Even, with such a low cash cost of $6.96 an ounce, Excellon stated a $601,000 net income loss for Q1, 2013 compared to a $5.6 million net gain in previous period.  If we went by Excellon’s change in cash cost year over year, this would be the result:

CASH COST Change:  $6.96 – $5.67 = +$1.29 oz

Something seems fishy.  How could Excellon’s cash cost increase only $1.29, but their net income decline more than $6 million year over year?

First… we will notice, that revenues on the top of the table declined more than $3 million.  That alone wipes off $3 million from their bottom line.

Second…. their Cost of Sales increased from $4.8 million to $5.9 million, year over year.  So, that knocks off another $1+ million of net income.

Third… if we look at their exploration cost (in blue), we will see that it increased nearly $2.8 million compared to the same quarter last year.  That erases at least another $2.5 million from their bottom line.

Without those three factors, Excellon would have shown a positive $6.5 million net income gain instead of a loss.  As you can see, Excellon’s cash cost of $6.96 does not provide the investor a clue to the profitability of the company.

The Cash Cost Disclaimer

Anytime a company reports their cash cost in their financial reports they include the following explanation (I label it as a cash cost disclaimer) of their cash cost.  This one is from Excellon’s Q1 2013 MD & A Report:

Cash operating cost, net of by-product credits, is provided as additional information as is non-IFRS measure that does not have a standardized meaning.  This measure should not be considered in isolation or as a substitute for measures of performance prepared in accordance with generally accepted accounting principles and is not necessarily indicative of operating expenses as determined under generally accepted accounting principles.

IFRS stands for International Financial Reporting Standards and GAAP is the generally accepting accounting principles.  Basically, cash costs are not indicative of operating expenses and are not in accordance with either the IFRS & GAAP.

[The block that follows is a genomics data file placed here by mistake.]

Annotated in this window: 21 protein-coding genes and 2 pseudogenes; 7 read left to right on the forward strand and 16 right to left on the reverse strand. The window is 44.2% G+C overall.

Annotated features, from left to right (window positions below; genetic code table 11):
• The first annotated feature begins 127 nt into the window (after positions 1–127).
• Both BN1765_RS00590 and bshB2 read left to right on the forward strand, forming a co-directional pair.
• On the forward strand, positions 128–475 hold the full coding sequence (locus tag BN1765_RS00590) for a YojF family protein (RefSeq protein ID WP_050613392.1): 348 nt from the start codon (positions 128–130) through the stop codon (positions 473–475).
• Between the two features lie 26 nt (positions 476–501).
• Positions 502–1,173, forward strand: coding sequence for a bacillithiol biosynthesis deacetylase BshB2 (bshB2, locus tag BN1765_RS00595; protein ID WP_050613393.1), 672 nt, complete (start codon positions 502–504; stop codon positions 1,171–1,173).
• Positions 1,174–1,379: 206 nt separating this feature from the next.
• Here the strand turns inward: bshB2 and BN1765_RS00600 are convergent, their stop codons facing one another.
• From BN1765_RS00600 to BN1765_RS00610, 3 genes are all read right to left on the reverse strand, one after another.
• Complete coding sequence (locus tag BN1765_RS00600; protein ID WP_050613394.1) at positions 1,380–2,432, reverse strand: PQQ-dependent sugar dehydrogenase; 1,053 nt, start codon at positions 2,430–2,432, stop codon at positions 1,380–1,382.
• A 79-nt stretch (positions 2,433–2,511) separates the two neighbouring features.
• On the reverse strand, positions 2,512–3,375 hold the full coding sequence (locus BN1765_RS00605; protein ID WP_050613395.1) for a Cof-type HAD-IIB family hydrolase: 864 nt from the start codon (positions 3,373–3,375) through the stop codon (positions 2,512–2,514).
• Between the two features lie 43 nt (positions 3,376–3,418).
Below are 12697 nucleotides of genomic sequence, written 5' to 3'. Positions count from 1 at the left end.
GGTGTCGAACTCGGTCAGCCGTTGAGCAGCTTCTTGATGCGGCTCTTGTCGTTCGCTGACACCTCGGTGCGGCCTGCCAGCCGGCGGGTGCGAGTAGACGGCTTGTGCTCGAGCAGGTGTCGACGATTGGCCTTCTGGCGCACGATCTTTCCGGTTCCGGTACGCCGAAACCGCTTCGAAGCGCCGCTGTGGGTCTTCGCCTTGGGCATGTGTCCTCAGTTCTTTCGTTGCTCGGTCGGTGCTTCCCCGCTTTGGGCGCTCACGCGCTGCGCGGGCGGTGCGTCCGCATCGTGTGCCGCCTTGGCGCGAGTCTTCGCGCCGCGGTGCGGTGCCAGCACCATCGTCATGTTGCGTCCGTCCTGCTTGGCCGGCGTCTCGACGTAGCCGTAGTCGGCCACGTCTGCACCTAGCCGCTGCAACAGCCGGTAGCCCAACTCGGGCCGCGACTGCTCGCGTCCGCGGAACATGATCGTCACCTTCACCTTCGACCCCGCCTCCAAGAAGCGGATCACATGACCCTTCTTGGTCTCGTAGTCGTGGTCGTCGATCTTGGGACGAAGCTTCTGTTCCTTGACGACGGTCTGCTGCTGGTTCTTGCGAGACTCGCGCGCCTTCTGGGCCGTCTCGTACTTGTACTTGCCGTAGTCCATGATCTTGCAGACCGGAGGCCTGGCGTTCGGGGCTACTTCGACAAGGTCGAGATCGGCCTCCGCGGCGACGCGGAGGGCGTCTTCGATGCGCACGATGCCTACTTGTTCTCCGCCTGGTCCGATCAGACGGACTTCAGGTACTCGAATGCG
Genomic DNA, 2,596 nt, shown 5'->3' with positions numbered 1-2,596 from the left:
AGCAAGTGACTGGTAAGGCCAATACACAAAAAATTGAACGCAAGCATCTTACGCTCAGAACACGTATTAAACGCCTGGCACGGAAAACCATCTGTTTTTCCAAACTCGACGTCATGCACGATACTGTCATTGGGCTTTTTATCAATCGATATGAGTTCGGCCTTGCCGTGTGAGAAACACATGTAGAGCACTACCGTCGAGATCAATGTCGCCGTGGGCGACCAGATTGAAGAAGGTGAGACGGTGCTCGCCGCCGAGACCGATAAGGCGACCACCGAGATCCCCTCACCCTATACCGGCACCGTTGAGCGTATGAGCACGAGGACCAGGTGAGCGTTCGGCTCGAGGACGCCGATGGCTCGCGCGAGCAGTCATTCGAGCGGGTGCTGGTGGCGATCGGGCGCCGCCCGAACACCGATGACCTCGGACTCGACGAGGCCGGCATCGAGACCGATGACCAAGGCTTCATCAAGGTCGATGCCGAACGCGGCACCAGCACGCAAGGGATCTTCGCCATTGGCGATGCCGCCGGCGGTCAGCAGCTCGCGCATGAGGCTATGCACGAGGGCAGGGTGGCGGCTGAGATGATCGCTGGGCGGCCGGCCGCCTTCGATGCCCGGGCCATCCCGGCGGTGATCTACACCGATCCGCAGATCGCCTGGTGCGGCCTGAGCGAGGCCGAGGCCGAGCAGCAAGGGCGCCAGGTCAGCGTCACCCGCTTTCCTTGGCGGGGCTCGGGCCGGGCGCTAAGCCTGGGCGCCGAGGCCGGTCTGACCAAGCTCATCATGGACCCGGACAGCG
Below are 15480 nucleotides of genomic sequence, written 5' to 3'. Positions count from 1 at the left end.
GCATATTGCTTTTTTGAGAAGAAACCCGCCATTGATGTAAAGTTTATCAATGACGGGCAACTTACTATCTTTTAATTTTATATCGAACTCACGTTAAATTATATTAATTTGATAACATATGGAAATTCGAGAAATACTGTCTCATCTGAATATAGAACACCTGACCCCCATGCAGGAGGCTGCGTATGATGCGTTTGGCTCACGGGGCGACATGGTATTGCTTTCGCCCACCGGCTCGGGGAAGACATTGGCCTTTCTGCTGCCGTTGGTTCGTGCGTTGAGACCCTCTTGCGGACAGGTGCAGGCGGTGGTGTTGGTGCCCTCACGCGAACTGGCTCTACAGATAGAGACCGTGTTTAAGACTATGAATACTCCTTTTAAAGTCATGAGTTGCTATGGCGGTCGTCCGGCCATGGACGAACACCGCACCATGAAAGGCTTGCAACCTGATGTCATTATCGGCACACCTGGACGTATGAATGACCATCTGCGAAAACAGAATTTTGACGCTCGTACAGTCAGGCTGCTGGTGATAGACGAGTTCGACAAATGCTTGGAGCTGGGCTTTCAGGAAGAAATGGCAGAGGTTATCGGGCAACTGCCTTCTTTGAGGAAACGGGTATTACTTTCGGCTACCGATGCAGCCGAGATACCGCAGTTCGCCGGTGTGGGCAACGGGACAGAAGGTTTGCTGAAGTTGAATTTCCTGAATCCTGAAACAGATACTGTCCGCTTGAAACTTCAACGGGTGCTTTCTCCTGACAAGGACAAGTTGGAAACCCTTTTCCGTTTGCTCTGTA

What Caused Excellon to Lose Revenues & Profits?

So now that we know Cash Costs are bogus in determining the profitability of a company, let’s look at what happened to Excellon’s balance sheet.

If you look at the table below there are TWO BIG Culprits that destroyed Excellon’s profitability compared to the same quarter a year ago.

The first big problem was the decline in silver grade year over year.    At the top of the table you can see that the average ore grade in Q1 2013 was 591 g/t (grams/tonne) compared to 949 g/t, Q1 2012.  Not only did Excellon suffer a 38% decline in grade, the also processed an addition 1,250 tonnes of ore.  Here we can see that Excellon had higher costs to produce 125,000 less ounces of silver.

The next big hit came from their $6.30 decline in the price of silver they received shown at the bottom of the table.  I highlighted the green areas to show the zinc and lead by-product data.  We can see that zinc and lead were not part of the problem in profitability as the price of lead was the same while zinc fell half of what silver did.

Furthermore, both lead and zinc had higher production and sales.  The practice of  mining companies subtracting their by-product credits from their silver mining costs to show a LOW CASH COST obfuscates the TRUE BOTTOM LINE PICTURE.